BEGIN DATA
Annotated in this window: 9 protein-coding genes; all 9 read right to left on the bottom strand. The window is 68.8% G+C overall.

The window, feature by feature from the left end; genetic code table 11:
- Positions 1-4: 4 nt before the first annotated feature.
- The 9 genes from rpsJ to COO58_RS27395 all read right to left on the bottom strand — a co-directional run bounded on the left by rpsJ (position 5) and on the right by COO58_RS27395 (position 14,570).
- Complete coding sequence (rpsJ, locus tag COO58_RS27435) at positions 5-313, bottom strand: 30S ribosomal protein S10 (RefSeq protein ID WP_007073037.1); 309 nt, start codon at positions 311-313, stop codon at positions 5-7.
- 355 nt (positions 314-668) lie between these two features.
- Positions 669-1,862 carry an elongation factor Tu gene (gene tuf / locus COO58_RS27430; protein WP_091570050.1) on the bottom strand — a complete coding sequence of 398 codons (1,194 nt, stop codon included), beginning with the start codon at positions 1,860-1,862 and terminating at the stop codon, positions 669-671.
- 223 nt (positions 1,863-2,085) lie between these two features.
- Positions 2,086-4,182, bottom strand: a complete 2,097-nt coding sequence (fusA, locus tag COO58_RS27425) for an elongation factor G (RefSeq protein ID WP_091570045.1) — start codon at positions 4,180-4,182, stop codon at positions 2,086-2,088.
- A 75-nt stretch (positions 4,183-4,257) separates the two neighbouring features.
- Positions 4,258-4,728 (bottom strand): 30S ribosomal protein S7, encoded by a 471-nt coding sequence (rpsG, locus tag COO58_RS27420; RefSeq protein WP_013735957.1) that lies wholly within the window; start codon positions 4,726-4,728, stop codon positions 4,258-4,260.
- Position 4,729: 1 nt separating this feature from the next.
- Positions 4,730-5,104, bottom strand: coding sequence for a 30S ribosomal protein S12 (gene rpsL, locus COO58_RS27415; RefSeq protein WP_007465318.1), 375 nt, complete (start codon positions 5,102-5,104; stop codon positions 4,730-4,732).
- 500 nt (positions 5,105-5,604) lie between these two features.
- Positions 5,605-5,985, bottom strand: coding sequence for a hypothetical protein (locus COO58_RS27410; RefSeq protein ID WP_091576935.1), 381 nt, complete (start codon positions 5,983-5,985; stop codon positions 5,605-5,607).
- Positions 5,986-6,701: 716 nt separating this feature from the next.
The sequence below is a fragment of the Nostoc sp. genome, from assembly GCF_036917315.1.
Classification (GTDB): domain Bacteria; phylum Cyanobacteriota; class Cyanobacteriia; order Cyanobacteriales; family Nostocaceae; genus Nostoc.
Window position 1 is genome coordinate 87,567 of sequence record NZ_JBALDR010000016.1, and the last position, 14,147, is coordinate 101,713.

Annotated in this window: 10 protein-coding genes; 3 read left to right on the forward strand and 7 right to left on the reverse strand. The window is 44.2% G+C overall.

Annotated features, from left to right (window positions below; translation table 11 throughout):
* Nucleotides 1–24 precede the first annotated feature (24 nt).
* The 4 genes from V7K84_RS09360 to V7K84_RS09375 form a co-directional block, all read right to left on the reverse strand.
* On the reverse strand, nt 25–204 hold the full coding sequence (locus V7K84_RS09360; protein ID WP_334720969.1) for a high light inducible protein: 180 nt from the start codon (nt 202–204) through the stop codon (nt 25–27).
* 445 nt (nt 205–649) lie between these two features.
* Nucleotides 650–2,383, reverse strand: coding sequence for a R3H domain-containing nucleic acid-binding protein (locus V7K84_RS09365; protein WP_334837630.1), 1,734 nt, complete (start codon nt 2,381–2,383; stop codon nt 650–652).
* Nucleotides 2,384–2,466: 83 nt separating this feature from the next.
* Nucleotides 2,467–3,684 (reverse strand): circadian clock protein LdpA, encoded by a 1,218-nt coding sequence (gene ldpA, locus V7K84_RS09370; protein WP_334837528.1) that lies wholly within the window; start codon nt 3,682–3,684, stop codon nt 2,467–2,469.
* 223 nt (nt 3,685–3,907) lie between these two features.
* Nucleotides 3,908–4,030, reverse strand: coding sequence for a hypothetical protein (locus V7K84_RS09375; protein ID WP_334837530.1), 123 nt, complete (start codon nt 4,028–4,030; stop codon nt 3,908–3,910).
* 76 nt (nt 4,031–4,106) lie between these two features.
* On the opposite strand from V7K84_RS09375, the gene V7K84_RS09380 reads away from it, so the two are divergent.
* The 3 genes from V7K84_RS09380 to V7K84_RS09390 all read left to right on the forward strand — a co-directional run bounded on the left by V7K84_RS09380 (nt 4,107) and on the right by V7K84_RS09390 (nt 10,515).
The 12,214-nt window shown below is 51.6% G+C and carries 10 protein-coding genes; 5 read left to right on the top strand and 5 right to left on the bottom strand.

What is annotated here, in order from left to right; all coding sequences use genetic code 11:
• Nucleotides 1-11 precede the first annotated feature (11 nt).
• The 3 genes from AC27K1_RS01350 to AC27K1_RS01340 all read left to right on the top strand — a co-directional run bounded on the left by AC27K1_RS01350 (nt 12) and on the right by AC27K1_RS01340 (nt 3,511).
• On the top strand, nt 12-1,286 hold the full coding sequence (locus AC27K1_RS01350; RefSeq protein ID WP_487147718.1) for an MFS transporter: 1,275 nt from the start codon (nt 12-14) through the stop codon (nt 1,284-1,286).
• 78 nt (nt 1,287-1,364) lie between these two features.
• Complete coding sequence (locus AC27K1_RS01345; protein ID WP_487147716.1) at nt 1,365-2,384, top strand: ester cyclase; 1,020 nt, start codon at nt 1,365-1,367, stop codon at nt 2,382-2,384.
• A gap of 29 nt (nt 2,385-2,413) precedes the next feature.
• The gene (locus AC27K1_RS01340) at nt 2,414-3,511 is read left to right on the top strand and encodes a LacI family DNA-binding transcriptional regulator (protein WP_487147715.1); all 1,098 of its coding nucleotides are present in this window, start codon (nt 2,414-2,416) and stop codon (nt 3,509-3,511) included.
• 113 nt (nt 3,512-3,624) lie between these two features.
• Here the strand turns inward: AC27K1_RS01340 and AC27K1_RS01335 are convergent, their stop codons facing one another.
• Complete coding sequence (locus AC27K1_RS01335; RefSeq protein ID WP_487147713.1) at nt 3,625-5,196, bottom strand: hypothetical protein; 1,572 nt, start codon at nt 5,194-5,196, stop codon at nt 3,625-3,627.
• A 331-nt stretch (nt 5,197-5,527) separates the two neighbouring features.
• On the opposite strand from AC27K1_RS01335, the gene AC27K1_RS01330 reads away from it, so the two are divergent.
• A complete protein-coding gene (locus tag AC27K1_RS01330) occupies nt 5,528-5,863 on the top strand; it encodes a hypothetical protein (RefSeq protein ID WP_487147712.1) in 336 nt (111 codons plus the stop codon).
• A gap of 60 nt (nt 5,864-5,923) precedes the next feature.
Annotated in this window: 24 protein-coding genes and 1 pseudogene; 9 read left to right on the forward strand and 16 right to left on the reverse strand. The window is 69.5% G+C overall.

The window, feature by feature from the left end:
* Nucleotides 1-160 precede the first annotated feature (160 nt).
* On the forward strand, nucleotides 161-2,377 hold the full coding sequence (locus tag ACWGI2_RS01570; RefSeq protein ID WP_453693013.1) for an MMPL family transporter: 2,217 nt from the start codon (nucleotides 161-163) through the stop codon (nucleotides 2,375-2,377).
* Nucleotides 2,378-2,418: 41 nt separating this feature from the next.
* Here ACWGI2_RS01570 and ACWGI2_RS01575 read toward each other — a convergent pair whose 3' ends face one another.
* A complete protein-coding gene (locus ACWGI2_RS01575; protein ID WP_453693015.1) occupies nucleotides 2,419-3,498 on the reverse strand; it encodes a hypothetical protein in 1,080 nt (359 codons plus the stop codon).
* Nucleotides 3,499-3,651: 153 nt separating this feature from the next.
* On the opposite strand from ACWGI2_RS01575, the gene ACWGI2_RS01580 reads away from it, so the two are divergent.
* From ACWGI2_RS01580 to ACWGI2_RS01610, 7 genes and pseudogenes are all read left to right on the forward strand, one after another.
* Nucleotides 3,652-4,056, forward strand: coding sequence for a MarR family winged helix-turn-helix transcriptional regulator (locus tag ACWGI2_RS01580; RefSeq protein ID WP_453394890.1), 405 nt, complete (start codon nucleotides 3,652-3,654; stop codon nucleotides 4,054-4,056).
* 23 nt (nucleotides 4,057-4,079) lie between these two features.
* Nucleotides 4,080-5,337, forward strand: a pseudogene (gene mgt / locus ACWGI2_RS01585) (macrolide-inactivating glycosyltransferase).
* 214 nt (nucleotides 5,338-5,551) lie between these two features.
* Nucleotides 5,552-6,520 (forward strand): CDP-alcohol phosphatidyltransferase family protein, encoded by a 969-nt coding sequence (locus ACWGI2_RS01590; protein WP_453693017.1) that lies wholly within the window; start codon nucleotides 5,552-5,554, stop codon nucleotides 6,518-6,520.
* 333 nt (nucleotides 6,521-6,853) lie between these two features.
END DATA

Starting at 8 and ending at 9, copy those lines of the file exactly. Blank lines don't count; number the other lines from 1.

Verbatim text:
- 223 nt (positions 1,863-2,085) lie between these two features.
- Positions 2,086-4,182, bottom strand: a complete 2,097-nt coding sequence (fusA, locus tag COO58_RS27425) for an elongation factor G (RefSeq protein ID WP_091570045.1) — start codon at positions 4,180-4,182, stop codon at positions 2,086-2,088.